Only DeAndre Hopkins had more (13).

But here’s what really bothered me. 

None of Raybon’s tweets addressed Jeffery’s terrific production in the postseason.

Playing with a torn rotator cuff injury that required offseason surgery, Jeffery had 12 catches for 219 yards and three touchdowns in wins over the Falcons, Vikings and Patriots.

Only 11 other players in NFL history have had 200 receiving yards and three TDs in a postseason playing for a Super Bowl champion. Guys like Rice, Fitz, Swann and Boldin.

In 19 games, Jeffery had 69 catches, 1,008 yards and 12 TDs.

Here's a list of players in Eagles history with 60 catches, 1,000 yards and 12 TDs in a season: McDonald, Carmichael, Quick, Owens, Jeffery.

Guess they all stink.

Jeffery was such a big-play guy in the postseason. He had a 53-yard touchdown catch against the Vikings. You know what other receivers have had 50-yard TD catches against the Vikings’ vaunted defense the last two years?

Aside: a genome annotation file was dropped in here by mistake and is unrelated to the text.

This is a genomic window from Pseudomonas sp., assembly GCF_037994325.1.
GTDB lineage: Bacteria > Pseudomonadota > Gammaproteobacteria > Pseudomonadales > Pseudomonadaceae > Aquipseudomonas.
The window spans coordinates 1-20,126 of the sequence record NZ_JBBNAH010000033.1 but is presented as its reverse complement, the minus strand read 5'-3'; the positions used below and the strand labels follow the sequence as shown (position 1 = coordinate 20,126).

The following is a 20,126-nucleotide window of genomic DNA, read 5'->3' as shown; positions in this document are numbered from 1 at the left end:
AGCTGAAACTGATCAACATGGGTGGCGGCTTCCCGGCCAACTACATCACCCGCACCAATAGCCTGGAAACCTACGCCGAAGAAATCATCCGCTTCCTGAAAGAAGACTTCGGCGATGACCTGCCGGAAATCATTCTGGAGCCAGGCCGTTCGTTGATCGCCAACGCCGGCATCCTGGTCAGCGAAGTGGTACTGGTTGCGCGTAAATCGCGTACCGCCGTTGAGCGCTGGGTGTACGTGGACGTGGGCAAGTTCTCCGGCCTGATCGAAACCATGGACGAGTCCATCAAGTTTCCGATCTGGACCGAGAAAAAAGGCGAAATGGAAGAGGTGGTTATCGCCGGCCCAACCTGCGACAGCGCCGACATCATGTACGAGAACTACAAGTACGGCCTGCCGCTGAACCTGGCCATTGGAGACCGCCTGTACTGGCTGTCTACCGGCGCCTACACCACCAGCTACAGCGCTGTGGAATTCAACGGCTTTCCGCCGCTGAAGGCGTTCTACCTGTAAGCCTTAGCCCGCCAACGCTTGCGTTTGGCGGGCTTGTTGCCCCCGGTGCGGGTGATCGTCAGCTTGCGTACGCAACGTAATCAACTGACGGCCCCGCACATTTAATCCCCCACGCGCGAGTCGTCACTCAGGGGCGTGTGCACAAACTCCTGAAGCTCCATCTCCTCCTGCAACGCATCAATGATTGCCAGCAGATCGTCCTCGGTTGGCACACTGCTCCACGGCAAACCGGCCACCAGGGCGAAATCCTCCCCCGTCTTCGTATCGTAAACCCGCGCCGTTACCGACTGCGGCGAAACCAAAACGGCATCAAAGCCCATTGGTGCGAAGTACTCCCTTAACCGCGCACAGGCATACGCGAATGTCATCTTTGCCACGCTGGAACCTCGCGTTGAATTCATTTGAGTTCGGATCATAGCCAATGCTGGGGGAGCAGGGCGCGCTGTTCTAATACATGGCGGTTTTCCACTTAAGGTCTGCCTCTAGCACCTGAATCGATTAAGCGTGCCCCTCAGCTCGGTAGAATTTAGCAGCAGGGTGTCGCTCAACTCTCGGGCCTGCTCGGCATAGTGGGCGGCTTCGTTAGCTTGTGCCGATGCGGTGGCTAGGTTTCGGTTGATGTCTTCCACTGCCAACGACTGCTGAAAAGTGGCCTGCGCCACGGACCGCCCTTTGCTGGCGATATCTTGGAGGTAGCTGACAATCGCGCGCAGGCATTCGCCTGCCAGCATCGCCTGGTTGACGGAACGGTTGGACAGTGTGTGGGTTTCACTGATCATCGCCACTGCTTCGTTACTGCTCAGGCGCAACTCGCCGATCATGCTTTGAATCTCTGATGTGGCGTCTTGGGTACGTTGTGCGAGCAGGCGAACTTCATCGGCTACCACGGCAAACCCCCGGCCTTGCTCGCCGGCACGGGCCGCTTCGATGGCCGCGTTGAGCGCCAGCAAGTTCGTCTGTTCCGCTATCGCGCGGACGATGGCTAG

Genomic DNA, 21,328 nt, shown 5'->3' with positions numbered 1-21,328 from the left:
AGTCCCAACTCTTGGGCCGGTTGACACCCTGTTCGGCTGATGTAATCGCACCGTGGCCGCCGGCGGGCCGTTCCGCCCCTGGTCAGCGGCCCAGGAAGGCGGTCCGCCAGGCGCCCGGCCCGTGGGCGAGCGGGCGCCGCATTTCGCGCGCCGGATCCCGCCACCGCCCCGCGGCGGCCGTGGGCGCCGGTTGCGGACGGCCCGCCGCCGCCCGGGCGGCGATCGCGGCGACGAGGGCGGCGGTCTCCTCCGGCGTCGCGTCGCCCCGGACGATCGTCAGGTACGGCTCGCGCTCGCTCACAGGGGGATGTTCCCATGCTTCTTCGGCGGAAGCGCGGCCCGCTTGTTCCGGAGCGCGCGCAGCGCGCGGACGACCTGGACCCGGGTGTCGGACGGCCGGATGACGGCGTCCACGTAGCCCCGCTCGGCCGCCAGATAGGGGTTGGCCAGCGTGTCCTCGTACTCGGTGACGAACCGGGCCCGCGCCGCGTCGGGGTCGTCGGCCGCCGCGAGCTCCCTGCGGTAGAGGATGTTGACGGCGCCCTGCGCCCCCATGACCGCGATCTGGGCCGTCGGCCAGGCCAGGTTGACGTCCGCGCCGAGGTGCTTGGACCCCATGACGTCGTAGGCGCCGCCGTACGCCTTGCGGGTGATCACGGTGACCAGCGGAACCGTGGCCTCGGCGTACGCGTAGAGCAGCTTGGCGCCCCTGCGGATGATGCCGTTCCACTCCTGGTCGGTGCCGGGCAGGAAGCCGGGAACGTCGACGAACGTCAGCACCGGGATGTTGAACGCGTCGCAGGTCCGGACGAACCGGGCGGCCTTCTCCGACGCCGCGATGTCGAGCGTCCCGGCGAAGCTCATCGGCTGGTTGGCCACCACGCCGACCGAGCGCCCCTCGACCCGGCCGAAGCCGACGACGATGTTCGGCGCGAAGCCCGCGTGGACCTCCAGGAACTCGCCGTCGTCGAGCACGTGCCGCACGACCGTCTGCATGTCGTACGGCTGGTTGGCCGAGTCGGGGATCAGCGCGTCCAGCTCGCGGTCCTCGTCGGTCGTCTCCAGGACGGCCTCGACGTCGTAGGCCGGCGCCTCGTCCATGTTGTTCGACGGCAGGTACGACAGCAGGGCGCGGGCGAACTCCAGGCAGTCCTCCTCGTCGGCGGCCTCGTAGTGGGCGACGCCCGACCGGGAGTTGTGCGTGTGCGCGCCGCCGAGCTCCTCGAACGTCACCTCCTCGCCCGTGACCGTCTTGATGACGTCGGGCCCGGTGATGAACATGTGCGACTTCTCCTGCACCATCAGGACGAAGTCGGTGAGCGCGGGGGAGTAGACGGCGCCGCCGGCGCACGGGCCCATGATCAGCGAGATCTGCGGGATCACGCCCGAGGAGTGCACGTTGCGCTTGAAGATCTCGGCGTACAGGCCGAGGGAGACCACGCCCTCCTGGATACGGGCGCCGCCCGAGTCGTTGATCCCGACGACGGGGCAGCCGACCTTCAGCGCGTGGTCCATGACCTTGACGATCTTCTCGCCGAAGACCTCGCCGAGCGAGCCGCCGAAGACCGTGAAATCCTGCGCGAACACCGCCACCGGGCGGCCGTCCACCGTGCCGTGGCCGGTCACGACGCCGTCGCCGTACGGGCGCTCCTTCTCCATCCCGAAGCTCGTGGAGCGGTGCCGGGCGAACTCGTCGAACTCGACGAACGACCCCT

Yeah. Nobody.

He had 73 yards in the Super Bowl, for crying out loud, including a high-flying miracle 34-yard touchdown that gave the Eagles the lead in the first quarter and pretty much showed the world that the Patriots were in for a battle in Minneapolis on Feb. 4.

You know what other receivers have had TD catches longer than 30 yards against the Patriots in the playoffs the last four years?

Yeah. Nobody.

Jeffery last year had 18 first-down catches on third down in the regular season, and only eight receivers in the league had more. He had four more in the playoffs.

If you’re looking for a guy to clean up in fantasy football with meaningless stats, stay away from Jeffery.

If you’re looking for big catches at big moments, if you’re looking for an unselfish team leader who never complained when the ball didn’t come his way, if you’re looking for a champion, Jeffery's your guy.